Your company is ready to make a big purchase — a fleet of cars, a piece of manufacturing equipment, or a new computer system.
But before anyone writes a check, you need to calculate the return on investment (ROI) by comparing the expected benefits with the costs. Analyzing ROI isn’t always as simple as it sounds and there’s one mistake that many managers make: confusing cash and profit.
This is an important distinction because if you mistake profit for cash in your ROI calculations, you’re likely to show a far better return that you can expect in reality. So keep in mind: Profit is not the same thing as cash.
True ROI analysis has to convert revenue to profit, and profit to cash.
Here are the four steps to live by when calculating ROI:
- Determine the initial cash outlay (cost of the investment). Add up the costs of the investment – everything that goes into the project. If you are dealing with tangible assets, don’t forget: equipment costs, shipping costs, installation costs, startup costs, and training.
- Forecast the cash flows from the investment. Estimate the net cash generated by the investment, allow for increased working capital, changes in taxes, non-cash expenses, and put it on a calendar to model each month over the duration of the project.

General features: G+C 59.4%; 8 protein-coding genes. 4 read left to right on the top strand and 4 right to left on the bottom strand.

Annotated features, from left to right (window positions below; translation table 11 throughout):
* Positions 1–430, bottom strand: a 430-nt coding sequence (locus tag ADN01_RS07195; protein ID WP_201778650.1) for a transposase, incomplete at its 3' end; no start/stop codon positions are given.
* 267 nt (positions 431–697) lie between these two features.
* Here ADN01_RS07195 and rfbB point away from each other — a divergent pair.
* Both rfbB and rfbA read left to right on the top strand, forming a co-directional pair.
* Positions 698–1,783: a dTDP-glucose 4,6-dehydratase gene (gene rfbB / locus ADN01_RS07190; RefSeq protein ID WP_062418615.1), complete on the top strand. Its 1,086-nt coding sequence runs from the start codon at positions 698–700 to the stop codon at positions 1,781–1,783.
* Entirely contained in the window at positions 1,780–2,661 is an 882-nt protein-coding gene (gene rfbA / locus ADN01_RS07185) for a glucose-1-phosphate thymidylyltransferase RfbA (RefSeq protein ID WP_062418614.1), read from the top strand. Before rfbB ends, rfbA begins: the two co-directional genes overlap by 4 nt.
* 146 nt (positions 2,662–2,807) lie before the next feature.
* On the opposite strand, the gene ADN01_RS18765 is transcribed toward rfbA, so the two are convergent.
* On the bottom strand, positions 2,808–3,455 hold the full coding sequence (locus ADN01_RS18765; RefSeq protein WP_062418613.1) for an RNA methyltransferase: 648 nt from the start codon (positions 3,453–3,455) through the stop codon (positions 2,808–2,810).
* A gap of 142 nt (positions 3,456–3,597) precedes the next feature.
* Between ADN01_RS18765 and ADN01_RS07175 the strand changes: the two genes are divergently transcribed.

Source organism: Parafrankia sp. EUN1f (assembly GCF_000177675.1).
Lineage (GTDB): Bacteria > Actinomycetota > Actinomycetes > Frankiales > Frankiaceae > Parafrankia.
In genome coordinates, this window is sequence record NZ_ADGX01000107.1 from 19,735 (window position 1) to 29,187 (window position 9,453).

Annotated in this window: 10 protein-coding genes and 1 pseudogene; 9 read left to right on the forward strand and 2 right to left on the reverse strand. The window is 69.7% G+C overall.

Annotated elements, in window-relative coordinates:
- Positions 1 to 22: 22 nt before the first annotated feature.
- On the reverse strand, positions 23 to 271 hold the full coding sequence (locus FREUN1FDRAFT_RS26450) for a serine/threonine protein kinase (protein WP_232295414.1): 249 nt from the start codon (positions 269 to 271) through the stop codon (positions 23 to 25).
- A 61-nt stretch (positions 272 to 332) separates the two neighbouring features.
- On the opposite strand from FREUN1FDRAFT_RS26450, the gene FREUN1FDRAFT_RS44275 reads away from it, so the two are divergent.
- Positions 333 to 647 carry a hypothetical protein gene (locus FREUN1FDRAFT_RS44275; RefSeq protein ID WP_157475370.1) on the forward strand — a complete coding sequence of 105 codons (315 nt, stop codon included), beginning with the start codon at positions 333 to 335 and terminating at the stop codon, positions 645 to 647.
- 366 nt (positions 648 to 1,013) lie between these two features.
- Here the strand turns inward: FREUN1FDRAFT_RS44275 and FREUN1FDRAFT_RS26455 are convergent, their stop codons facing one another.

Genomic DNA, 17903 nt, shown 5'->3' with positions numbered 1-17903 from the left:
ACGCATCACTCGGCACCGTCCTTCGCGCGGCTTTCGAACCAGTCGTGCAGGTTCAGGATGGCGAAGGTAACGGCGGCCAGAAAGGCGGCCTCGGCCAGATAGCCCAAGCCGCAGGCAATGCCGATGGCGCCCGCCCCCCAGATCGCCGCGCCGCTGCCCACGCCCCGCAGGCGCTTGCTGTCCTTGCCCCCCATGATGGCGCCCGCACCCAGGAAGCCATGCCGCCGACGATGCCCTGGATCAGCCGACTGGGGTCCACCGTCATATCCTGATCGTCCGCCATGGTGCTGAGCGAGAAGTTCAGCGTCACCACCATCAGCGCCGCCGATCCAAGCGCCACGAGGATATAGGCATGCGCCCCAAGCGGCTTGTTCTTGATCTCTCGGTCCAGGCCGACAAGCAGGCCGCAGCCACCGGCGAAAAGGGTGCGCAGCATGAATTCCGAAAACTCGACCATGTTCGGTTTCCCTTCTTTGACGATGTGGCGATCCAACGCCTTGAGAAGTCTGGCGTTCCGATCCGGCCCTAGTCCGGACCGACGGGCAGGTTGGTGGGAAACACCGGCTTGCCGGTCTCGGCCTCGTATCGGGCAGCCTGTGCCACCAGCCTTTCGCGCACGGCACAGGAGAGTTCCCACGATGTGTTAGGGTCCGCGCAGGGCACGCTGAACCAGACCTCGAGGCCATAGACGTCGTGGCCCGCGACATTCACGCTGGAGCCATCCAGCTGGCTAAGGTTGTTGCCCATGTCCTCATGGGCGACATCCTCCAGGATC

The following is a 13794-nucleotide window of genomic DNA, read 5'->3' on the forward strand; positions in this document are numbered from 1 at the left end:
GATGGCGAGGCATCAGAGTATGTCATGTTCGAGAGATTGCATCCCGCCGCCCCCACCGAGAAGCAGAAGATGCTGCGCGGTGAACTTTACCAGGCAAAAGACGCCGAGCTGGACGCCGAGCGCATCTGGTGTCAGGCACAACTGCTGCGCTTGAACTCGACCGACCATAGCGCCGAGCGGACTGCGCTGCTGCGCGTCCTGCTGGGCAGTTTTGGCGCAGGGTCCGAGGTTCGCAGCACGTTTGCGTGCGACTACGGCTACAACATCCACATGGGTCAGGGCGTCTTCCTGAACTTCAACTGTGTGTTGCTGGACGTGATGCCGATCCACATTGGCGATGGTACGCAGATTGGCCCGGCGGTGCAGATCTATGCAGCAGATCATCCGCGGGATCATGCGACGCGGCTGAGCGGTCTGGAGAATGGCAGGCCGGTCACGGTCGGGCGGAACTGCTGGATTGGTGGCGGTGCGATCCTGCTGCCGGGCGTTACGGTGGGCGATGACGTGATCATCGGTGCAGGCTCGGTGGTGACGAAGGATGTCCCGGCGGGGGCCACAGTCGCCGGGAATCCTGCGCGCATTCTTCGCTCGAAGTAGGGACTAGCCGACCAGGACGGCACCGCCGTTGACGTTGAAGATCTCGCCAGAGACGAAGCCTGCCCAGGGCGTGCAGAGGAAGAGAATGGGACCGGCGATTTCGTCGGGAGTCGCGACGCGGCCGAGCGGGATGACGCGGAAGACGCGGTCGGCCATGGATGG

- Determine the minimum return required by your company. Determine the cost of capital, relative risks, and opportunity costs. What standards does your finance department use?
- Evaluate the investment. Four ROI calculation methods: Payback, NPV, IRR, and profitability index. Which method you use will depend on the nature of the investment.
While these are the basic steps, there is a lot more to getting it right. You have to account for the time value of money. You have to estimate returns based on cash flow rather than on profit. You must know your company’s hurdle rates, and you must determine which method of calculating ROI is the best one for your project.
Smart question: Why is NPV the tool of choice by most finance managers? Because an investment that passes the NPV test will add shareholder value, and an investment that will destroy value.